MISSOULA – University of Montana Associate Professor Laurie A. Walker received national recognition for integrated and community-engaged teaching, research and service with a 2017 Ernest A. Lynton Award.
The award is named after a professor who had a vision for universities responding to local issues by collaborating with diverse interdisciplinary communities. It is sponsored by the Swearer Center at Brown University and the Coalition of Urban and Metropolitan Universities.
The Swearer Center designates the Carnegie Community Engagement Classification for universities, and UM is one of 361 U.S. campuses to receive the classification.
Walker received the award and presented on “Effective Partnerships with Native American Communities: Stories from Montana” at the CUMU annual conference in October 2017. The conference was held in Denver, Colorado, and Walker is an alumnus of the University of Denver. The presentation acknowledged many UM Native American students, staff and faculty who relationally influenced Walker’s understanding of how to engage diverse individuals and communities in teaching, research and university committee work.
Walker’s teaching, research and service have a strong focus on diversity and inclusivity, which also are core values at UM and have resulted in numerous collaborations and opportunities.
“Professor Walker engages students with genuine interest, expresses confidence in them and works to build relationships, furthering their decolonizing work and empowering students to become co-creators of knowledge,” an award nominator said. “The impacts of Professor Walker’s community engagement work have reverberated across the campus and broader communities, creating and sustaining positive change.”
Walker presented the keynote address at the Swearer Center on April 24, describing a community engagement framework that builds partnerships to develop empathy and understand other perspectives. The strengths-based approach centers on historically underrepresented groups working toward justice on their own terms and includes an analysis of identities, power and awareness of the systemic causes of issues.
Through Walker’s commitment to anti-oppressive and decolonizing teaching methods critically examining issues related to power, privilege and oppression, students have learned from one another and developed their own theoretical approach, capabilities and social justice interests.
One student project includes the documentary “When They Were Here,” which began as a classroom project in a graduate-community, intervention-focused course. The documentary, directed by UM students and siblings Ivan and Ivy MacDonald, interviewed family and community members of Missing and Murdered Indigenous Women in Montana.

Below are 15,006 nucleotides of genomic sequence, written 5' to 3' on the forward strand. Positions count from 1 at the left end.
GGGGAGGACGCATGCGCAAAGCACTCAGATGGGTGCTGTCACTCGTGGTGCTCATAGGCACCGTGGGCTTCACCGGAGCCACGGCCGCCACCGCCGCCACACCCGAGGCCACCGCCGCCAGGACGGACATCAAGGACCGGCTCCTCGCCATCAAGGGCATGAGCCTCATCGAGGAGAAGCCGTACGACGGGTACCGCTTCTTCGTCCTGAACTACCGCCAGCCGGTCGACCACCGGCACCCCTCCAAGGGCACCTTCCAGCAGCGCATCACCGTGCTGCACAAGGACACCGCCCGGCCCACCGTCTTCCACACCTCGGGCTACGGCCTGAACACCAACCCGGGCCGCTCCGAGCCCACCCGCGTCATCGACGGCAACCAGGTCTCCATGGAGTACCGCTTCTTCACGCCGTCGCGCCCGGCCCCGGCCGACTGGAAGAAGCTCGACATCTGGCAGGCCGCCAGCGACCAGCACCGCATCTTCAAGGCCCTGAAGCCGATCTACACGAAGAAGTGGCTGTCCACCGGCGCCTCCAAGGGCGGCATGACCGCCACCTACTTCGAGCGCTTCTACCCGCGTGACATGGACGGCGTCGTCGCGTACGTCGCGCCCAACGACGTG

The documentary was screened at UM; the Montana State University campuses in Billings, Bozeman and Great Falls campuses; Portland State University; the Crow Agency; and the Montana Campus Compact Civic Engagement Conference. Ivan MacDonald credits Walker with laying a foundation for the work by actively engaging in decolonization in educational and research processes.
The Campus Compact presentation was co-presented with the MacDonalds and first-year UM student Marita Growing Thunder. Growing Thunder, featured in the documentary, founded the “Save Our Sisters” advocacy project while a senior in high school. The students have received press coverage of their documentary in regional and campus newspapers and hope to create a more formal production of the documentary film in collaboration with their community partners in fall 2018.
The Montana Campus Compact office works with tribal college partners across the state. As a result of the Campus Compact presentation, Walker and Ivan MacDonald also have worked with the UM Civic Engagement and Montana Campus Compact offices to build a framework for their teaching, training and community engagement work that centers Native American perspectives.
Walker’s research diligently includes community members in research design, data collection, literature review and data analysis and often includes students as co-authors to have the greatest impact. The most recent scholarship focuses on understanding the causes of over-incarceration of Native American women in prison and their re-entry needs.
Walker’s current research is in collaboration with UM interdisciplinary students, UM’s Margery Hunter Brown Indian Law Clinic and Montana Justice Initiative, the Salish Kootenai Tribal Defender’s Office, a newly formed local holistic defense nonprofit, the Montana Department of Corrections, the American Civil Liberties Union and the Rocky Mountain Tribal Leaders Council.